2 Minutes Tips: Continued
Hybrids From Sand
Groove Good Habits
Stack, Squat, Swivel
Image: Arms Hang
The Buried-Lie Chip
If you're not doing that, you're probably compensating during the stroke. With the ball too far forward, your tendency will be to miss left; too far back, and you'll miss right.
How To Stop Chunks
Image: 'Re-Cork' It
Get To The Bottom
Square Up Your Sand Shots
You've probably been told to play bunker shots with an open stance and to make an out-to-in swing to hit a soft, high spinner. But you don't have to make those awkward adjustments to hit this shot. An easier way is to address the ball as you normally would, with your body aligned to the target.
Grip your wedge with an open face, play the ball just forward of center in your stance, and then swing on the same path as you would on a normal shot (left). The only difference is, you should allow your arms to fold up close to your body as you swing back and through. By keeping your arms closer to your body, you narrow your swing arc and steepen your angle of attack. That ensures a consistent bottom to your strike and creates the backspin you need.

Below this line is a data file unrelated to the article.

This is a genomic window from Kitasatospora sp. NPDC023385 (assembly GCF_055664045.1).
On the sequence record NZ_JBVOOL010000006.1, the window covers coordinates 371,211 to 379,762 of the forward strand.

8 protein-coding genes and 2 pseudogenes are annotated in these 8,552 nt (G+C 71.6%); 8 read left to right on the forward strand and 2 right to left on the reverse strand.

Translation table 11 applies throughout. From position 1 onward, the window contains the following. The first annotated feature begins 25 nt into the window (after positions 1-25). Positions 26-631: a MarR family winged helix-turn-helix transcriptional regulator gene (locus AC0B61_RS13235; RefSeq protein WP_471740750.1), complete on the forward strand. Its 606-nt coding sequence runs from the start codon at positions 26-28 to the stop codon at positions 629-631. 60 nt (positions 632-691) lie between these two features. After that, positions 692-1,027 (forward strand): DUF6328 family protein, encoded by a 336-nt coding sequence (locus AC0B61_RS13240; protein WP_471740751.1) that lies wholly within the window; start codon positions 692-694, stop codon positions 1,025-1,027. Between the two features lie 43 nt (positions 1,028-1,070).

Many golfers have been told to keep the right elbow close to the body as they swing to ensure that the club comes into the ball from inside the target line. You do want to approach the ball from the inside, but folding the elbow quickly can get the club too far inside (inset). From there, to hit the ball, you'll have no choice but to re-route your swing to get the club back on line, commonly known as coming over the top.
Instead of keeping your right elbow tucked, allow your right arm to move away from your side going back (left), and try to keep your elbows close to each other at the top of the backswing. Your right elbow should feel lower than your left, and your swing arc will feel much wider. This will allow you to swing down from the inside and with more width--two keys to power and consistency.